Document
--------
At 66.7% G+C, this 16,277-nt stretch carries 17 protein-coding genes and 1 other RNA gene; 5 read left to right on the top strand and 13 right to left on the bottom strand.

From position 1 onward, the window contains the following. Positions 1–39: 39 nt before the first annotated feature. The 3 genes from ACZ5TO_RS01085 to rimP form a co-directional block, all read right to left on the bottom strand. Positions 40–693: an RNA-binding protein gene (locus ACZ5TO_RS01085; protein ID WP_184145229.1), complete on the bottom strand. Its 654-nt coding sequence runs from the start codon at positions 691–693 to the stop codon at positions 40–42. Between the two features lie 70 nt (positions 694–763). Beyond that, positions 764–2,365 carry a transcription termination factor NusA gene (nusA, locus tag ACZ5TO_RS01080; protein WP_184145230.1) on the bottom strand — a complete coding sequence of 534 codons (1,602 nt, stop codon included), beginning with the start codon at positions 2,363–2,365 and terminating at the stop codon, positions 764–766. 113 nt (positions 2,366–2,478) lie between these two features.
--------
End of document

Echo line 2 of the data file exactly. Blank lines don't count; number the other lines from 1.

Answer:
From position 1 onward, the window contains the following. Positions 1–39: 39 nt before the first annotated feature. The 3 genes from ACZ5TO_RS01085 to rimP form a co-directional block, all read right to left on the bottom strand. Positions 40–693: an RNA-binding protein gene (locus ACZ5TO_RS01085; protein ID WP_184145229.1), complete on the bottom strand. Its 654-nt coding sequence runs from the start codon at positions 691–693 to the stop codon at positions 40–42. Between the two features lie 70 nt (positions 694–763). Beyond that, positions 764–2,365 carry a transcription termination factor NusA gene (nusA, locus tag ACZ5TO_RS01080; protein WP_184145230.1) on the bottom strand — a complete coding sequence of 534 codons (1,602 nt, stop codon included), beginning with the start codon at positions 2,363–2,365 and terminating at the stop codon, positions 764–766. 113 nt (positions 2,366–2,478) lie between these two features.